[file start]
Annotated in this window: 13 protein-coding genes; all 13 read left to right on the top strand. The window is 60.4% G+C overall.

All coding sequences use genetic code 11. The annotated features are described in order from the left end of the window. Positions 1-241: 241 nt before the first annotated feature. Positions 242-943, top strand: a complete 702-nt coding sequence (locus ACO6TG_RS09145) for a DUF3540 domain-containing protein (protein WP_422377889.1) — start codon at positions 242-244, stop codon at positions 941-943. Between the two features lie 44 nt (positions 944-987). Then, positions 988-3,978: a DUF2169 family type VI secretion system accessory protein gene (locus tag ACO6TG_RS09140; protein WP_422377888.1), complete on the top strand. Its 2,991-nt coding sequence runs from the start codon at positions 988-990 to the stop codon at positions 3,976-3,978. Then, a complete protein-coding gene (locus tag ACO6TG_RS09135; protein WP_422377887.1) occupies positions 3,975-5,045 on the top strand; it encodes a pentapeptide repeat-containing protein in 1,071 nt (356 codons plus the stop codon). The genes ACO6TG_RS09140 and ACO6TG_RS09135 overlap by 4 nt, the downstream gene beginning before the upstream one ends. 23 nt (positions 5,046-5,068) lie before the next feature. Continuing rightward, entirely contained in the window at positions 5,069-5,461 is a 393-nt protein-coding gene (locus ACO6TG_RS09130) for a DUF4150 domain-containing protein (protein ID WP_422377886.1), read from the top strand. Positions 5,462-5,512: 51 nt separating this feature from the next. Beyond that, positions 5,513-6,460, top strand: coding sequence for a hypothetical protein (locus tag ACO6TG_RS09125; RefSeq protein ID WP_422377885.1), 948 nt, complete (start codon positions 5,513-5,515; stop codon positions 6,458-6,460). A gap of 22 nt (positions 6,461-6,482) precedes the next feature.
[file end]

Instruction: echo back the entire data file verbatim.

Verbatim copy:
Annotated in this window: 13 protein-coding genes; all 13 read left to right on the top strand. The window is 60.4% G+C overall.

All coding sequences use genetic code 11. The annotated features are described in order from the left end of the window. Positions 1-241: 241 nt before the first annotated feature. Positions 242-943, top strand: a complete 702-nt coding sequence (locus ACO6TG_RS09145) for a DUF3540 domain-containing protein (protein WP_422377889.1) — start codon at positions 242-244, stop codon at positions 941-943. Between the two features lie 44 nt (positions 944-987). Then, positions 988-3,978: a DUF2169 family type VI secretion system accessory protein gene (locus tag ACO6TG_RS09140; protein WP_422377888.1), complete on the top strand. Its 2,991-nt coding sequence runs from the start codon at positions 988-990 to the stop codon at positions 3,976-3,978. Then, a complete protein-coding gene (locus tag ACO6TG_RS09135; protein WP_422377887.1) occupies positions 3,975-5,045 on the top strand; it encodes a pentapeptide repeat-containing protein in 1,071 nt (356 codons plus the stop codon). The genes ACO6TG_RS09140 and ACO6TG_RS09135 overlap by 4 nt, the downstream gene beginning before the upstream one ends. 23 nt (positions 5,046-5,068) lie before the next feature. Continuing rightward, entirely contained in the window at positions 5,069-5,461 is a 393-nt protein-coding gene (locus ACO6TG_RS09130) for a DUF4150 domain-containing protein (protein ID WP_422377886.1), read from the top strand. Positions 5,462-5,512: 51 nt separating this feature from the next. Beyond that, positions 5,513-6,460, top strand: coding sequence for a hypothetical protein (locus tag ACO6TG_RS09125; RefSeq protein ID WP_422377885.1), 948 nt, complete (start codon positions 5,513-5,515; stop codon positions 6,458-6,460). A gap of 22 nt (positions 6,461-6,482) precedes the next feature.